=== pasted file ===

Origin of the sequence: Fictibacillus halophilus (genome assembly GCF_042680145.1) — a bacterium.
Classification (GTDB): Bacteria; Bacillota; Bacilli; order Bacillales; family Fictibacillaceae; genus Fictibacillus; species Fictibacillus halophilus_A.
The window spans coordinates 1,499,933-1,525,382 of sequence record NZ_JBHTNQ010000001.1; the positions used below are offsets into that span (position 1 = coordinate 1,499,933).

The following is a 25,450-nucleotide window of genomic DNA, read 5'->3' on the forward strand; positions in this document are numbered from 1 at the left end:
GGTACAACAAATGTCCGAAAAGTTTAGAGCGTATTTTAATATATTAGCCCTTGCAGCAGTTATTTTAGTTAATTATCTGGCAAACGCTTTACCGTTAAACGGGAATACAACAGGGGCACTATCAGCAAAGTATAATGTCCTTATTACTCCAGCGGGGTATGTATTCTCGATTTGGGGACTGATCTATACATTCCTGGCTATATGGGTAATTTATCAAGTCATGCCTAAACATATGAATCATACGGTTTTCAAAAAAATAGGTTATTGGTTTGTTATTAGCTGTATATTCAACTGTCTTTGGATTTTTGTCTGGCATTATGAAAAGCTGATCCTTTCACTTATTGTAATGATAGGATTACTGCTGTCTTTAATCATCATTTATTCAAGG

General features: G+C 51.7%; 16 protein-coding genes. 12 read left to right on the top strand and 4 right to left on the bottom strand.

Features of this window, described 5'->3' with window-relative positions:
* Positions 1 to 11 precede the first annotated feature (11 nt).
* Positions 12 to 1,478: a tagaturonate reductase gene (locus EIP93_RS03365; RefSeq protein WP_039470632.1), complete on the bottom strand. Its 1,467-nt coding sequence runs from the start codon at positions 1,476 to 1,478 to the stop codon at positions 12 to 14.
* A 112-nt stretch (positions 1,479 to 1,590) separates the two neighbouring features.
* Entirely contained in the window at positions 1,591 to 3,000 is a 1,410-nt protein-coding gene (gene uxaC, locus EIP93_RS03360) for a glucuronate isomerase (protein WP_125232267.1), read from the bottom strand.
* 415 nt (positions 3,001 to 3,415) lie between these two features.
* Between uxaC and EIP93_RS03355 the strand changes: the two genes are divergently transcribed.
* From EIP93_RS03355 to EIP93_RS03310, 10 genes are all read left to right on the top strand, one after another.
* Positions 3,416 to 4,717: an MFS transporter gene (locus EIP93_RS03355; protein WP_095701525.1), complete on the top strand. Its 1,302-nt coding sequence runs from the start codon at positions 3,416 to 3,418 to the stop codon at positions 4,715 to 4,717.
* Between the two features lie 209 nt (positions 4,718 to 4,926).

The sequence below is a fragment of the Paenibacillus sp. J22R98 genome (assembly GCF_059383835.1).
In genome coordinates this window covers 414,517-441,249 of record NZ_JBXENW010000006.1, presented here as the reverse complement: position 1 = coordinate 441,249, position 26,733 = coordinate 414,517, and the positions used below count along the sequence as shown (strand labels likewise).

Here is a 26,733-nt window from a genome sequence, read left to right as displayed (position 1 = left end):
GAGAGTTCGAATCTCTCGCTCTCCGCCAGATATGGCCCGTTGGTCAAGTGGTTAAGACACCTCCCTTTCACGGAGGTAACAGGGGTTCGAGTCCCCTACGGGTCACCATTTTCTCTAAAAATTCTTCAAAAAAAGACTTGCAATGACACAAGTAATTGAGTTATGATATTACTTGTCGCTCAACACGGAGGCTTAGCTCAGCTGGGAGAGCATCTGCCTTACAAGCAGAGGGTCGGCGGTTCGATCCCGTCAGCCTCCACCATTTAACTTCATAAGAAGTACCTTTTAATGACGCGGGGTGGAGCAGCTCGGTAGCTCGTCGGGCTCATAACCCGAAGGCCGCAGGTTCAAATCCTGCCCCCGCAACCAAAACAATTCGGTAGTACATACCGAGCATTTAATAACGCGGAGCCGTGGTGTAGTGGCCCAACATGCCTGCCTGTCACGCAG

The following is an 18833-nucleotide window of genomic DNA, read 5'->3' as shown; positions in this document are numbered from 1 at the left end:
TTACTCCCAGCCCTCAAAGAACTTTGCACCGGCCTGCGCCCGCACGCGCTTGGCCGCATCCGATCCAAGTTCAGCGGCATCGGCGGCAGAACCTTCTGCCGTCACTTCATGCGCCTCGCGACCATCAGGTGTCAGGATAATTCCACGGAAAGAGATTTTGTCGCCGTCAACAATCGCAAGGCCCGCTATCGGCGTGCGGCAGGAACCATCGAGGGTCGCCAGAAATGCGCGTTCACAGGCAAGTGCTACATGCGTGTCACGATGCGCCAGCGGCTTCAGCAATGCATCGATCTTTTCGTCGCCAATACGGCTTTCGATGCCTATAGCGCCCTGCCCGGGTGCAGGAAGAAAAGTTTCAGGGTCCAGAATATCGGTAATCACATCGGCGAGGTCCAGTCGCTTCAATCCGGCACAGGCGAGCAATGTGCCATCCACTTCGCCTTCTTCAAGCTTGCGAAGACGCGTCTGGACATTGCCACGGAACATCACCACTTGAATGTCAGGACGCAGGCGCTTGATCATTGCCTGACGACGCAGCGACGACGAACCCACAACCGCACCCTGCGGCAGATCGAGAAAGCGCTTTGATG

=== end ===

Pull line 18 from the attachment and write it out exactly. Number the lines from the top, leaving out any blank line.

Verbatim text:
In genome coordinates this window covers 414,517-441,249 of record NZ_JBXENW010000006.1, presented here as the reverse complement: position 1 = coordinate 441,249, position 26,733 = coordinate 414,517, and the positions used below count along the sequence as shown (strand labels likewise).